Scientists at the National Cancer Institute (NCI), a part of the National Institutes of Health, have created a database of information about a group of genes associated with multidrug resistance in cancerous tumors. The research, published in the August 24, 2004, issue of Cancer Cell*, details the gene expression of a 48-member family of proteins called ABC transporters. The NCI scientists identified associations between expression of individual ABC transporters in cancer cells and resistance to specific drugs.
Though ABC transporters are primarily associated with drug resistance, the researchers report an association between some of these proteins and an increase in effectiveness of some cancer drugs. Their database should serve as a starting point for research into novel therapies designed either to evade or exploit the action of ABC transporters.
ABC transport proteins are embedded in the cell membrane and regulate traffic of many molecules, including hormones, lipids, and drugs, in and out of the cell. Because they transport toxic materials out of cells, many of these 48 proteins confer resistance to cancer drugs in humans. The studys lead authors were Jean-Philippe Annereau, Ph.D., and Gergely Szakács, M.D., Ph.D., both visiting fellows at NCIs Center for Cancer Research (CCR). Szakács said, "Multidrug resistance is a major barrier to effective cancer chemotherapy, and even low levels of resistance can have a significant impact on the efficacy of chemotherapy."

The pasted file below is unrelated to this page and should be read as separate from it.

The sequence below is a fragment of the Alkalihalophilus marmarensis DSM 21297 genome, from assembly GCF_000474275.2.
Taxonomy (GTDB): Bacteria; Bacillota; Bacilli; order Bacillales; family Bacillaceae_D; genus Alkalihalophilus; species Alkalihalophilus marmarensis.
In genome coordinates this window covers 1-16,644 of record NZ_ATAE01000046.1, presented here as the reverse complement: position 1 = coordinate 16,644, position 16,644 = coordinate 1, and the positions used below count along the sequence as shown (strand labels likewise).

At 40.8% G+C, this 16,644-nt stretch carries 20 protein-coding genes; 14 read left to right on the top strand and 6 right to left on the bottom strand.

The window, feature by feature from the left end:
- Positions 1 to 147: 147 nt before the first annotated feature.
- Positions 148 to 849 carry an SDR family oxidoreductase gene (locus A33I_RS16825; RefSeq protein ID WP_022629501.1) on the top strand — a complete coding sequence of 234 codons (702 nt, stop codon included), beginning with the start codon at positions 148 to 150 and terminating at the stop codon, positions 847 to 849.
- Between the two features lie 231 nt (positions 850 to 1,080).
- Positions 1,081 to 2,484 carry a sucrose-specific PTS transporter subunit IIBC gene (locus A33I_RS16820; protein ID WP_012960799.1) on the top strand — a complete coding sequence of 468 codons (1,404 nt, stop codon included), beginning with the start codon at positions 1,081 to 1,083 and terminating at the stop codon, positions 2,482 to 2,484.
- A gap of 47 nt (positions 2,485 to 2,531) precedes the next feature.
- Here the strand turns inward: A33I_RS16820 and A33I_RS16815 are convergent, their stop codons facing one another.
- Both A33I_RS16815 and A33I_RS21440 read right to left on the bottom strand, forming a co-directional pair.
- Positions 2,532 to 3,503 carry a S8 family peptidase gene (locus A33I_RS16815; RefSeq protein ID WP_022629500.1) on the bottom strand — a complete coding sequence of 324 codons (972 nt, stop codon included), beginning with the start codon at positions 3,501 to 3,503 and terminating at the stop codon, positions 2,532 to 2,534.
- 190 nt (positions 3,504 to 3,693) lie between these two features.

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In recent years, lasers with ultrashort pulses (USP) down to the femtosecond range have become established on an industrial scale. They could advance some applications with the much-lauded “cold ablation” – if that meant they would then achieve more throughput. A new generation of process engineering that will address this issue in particular will be discussed at the “4th UKP Workshop – Ultrafast Laser Technology” in April 2017.
Even back in the 1990s, scientists were comparing materials processing with nanosecond, picosecond and femtosesecond pulses. The result was surprising:...
Have you ever wondered how you see the world? Vision is about photons of light, which are packets of energy, interacting with the atoms or molecules in what...
A multi-institutional research collaboration has created a novel approach for fabricating three-dimensional micro-optics through the shape-defined formation of porous silicon (PSi), with broad impacts in integrated optoelectronics, imaging, and photovoltaics.
Working with colleagues at Stanford and The Dow Chemical Company, researchers at the University of Illinois at Urbana-Champaign fabricated 3-D birefringent...
In experiments with magnetic atoms conducted at extremely low temperatures, scientists have demonstrated a unique phase of matter: The atoms form a new type of quantum liquid or quantum droplet state. These so called quantum droplets may preserve their form in absence of external confinement because of quantum effects. The joint team of experimental physicists from Innsbruck and theoretical physicists from Hannover report on their findings in the journal Physical Review X.
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The Max Planck Institute for Physics (MPP) is opening up a new research field. A workshop from November 21 - 22, 2016 will mark the start of activities for an innovative axion experiment. Axions are still only purely hypothetical particles. Their detection could solve two fundamental problems in particle physics: What dark matter consists of and why it has not yet been possible to directly observe a CP violation for the strong interaction.
The “MADMAX” project is the MPP’s commitment to axion research. Axions are so far only a theoretical prediction and are difficult to detect: on the one hand,...
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07.12.2016 | Health and Medicine